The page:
In any case, if we saw (as it appeared) heavy selling or short-selling in the futures market while demand for gold in the physical world was rising, that historically would be a very bullish development.

Narrowing Ecologies of Global Finance

August 25, 2008

Paul McCulley of PIMCO on why global interconnectedness has complicated the picture for central bankers:

The mobility of capital combined with the mobility of information across countless interconnected nodes, hindered occasionally by politics and the transparency tolerance of various governments, gives the largest holders of capital something of a “God-complex” in today’s global economy. Small banks expand to become mega-banks, regional banks consolidate to become universal banks, and foreign central banks “self-insure” to become sovereign wealth funds. Wealth and capital supercede the common CEO, the everyday purchasing manager, and humble central bankers of today in velocity, mobility and connectivity. Global central bankers in particular need to catch up quickly.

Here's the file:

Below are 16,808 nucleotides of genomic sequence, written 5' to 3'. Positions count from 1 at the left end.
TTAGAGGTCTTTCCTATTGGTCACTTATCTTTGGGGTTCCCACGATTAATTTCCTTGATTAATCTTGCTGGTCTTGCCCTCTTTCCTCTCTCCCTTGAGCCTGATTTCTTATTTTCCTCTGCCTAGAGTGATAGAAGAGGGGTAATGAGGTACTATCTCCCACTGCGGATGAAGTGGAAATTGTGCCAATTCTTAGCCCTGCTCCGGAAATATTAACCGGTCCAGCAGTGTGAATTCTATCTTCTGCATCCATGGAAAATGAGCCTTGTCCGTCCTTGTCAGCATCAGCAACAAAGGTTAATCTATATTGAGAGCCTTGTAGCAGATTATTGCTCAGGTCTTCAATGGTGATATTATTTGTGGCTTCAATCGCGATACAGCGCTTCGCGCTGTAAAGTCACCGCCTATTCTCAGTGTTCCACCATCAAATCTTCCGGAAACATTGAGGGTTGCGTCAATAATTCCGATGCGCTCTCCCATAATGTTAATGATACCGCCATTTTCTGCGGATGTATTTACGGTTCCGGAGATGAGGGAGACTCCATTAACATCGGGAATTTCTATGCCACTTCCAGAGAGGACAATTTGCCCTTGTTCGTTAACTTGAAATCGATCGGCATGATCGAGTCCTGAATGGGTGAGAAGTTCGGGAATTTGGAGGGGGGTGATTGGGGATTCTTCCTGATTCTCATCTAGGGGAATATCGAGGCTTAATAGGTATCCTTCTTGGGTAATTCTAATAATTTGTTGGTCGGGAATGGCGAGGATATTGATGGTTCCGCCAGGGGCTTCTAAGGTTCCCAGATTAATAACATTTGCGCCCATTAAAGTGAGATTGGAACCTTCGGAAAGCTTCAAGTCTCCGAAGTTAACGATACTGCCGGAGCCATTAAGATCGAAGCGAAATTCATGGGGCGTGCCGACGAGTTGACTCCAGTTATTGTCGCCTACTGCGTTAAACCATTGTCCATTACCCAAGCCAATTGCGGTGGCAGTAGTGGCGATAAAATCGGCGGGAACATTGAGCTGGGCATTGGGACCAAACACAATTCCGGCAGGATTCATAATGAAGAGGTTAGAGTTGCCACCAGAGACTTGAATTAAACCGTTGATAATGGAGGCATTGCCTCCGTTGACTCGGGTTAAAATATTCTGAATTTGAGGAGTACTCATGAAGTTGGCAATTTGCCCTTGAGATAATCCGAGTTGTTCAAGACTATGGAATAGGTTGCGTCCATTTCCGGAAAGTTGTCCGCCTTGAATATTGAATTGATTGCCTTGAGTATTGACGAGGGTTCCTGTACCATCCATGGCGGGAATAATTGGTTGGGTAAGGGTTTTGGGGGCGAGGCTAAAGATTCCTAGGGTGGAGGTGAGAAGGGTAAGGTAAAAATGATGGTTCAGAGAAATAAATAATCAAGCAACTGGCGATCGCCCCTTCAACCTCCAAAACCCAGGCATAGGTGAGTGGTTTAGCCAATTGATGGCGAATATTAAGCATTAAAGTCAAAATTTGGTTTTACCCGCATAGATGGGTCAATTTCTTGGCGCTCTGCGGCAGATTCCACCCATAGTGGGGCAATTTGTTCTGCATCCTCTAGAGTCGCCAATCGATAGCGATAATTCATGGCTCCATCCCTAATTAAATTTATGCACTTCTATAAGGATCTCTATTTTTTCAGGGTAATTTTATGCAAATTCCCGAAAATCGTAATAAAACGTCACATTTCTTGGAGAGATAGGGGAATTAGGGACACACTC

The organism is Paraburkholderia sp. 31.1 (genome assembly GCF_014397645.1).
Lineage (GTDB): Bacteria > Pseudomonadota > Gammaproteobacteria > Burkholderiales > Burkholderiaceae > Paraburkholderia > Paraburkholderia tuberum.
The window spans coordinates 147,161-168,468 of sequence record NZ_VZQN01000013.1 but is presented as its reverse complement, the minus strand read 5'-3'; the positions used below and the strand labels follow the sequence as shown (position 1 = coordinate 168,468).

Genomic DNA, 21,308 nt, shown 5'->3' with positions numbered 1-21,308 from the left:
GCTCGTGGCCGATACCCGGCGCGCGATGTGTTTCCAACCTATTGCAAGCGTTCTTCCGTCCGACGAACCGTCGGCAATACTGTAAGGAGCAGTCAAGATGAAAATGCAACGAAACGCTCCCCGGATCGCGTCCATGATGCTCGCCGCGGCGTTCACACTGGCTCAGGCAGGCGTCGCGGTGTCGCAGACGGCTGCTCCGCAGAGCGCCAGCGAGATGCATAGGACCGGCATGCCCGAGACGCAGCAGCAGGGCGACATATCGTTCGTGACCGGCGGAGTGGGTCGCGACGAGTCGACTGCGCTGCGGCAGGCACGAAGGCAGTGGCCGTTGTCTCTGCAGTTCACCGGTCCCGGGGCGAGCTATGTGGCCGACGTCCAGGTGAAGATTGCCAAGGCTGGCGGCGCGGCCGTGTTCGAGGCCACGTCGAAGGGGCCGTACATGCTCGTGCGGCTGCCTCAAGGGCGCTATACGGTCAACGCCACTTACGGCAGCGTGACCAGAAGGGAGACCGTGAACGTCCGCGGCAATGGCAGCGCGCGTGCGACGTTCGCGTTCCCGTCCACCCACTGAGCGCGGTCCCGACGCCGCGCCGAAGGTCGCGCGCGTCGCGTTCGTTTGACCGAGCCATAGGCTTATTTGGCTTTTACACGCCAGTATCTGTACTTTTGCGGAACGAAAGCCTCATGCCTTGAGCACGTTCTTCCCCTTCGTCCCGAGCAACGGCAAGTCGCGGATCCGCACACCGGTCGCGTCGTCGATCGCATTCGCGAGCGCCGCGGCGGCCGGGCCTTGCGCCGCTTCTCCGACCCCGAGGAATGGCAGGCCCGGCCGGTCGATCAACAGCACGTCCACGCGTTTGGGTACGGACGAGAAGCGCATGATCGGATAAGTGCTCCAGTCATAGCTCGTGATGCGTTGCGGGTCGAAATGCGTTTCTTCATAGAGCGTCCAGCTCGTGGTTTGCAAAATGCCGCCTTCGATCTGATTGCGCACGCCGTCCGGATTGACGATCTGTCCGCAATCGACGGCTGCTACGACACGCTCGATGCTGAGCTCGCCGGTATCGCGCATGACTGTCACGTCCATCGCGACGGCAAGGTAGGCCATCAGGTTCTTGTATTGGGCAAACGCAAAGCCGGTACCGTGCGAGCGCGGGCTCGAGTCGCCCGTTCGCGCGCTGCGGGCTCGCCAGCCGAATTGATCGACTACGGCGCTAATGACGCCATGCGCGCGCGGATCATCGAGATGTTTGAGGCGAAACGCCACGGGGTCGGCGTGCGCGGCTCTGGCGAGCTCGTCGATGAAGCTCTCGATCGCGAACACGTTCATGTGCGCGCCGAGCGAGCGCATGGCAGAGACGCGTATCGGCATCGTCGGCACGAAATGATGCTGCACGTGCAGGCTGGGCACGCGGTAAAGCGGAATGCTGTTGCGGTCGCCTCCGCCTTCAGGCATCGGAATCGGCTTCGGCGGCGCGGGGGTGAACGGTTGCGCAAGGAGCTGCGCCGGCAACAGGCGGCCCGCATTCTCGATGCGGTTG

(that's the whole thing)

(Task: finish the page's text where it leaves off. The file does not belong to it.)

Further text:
The article in a nutshell:

  • Global asset prices are deflating
  • This is having a contractionary effect on the real economy and causing a decrease in aggregate demand (or, at least the growth of agg demand in certain countries)
  • The problems of the financial system – whose collateral is these falling assets – is resulting in a reduction of available credit.
  • Central banks are doing everything they can to liquefy the banks and to ensure the world that they will not let the big banks fail. But it’s not having enough of the desired effect – cost of capital is still too high for the banks.

I’m not sure what McCulley’s prescription is, though he seems to suggest that central banks should pay more attention to asset prices. I think by now we should realize that asset prices are as important to consumption and demand as consumer prices (blogged about here).

KC Concert II

August 24, 2008

Here are a couple of pics from the Kenny Chesney concert last night Raleigh. I went with a big group of my new friends from school.